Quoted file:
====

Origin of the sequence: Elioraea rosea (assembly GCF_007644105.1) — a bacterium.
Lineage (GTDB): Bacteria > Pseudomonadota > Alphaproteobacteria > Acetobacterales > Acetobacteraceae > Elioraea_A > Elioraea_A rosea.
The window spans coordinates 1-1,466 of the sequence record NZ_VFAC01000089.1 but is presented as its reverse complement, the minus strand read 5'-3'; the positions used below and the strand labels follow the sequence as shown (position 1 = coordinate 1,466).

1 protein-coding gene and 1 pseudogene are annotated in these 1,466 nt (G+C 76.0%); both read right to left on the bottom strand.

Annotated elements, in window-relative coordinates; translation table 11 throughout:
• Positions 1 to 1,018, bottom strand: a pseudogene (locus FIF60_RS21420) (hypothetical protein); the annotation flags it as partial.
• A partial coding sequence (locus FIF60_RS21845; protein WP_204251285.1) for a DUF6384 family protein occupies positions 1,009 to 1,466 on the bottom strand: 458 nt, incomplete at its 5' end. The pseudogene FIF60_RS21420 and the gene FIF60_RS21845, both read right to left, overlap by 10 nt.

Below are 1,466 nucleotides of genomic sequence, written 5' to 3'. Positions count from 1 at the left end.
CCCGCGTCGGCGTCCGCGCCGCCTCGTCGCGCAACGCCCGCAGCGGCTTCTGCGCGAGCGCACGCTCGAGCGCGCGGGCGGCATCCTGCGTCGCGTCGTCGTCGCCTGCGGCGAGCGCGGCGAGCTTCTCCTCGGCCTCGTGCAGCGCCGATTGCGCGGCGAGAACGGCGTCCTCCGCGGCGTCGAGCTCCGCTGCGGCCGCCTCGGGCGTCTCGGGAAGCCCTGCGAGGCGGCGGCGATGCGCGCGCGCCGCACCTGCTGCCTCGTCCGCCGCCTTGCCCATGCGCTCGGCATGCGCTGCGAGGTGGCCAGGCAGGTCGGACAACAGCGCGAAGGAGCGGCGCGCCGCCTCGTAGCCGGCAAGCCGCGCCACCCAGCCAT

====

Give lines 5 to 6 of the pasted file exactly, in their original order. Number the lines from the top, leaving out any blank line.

Annotated elements, in window-relative coordinates; translation table 11 throughout:
• Positions 1 to 1,018, bottom strand: a pseudogene (locus FIF60_RS21420) (hypothetical protein); the annotation flags it as partial.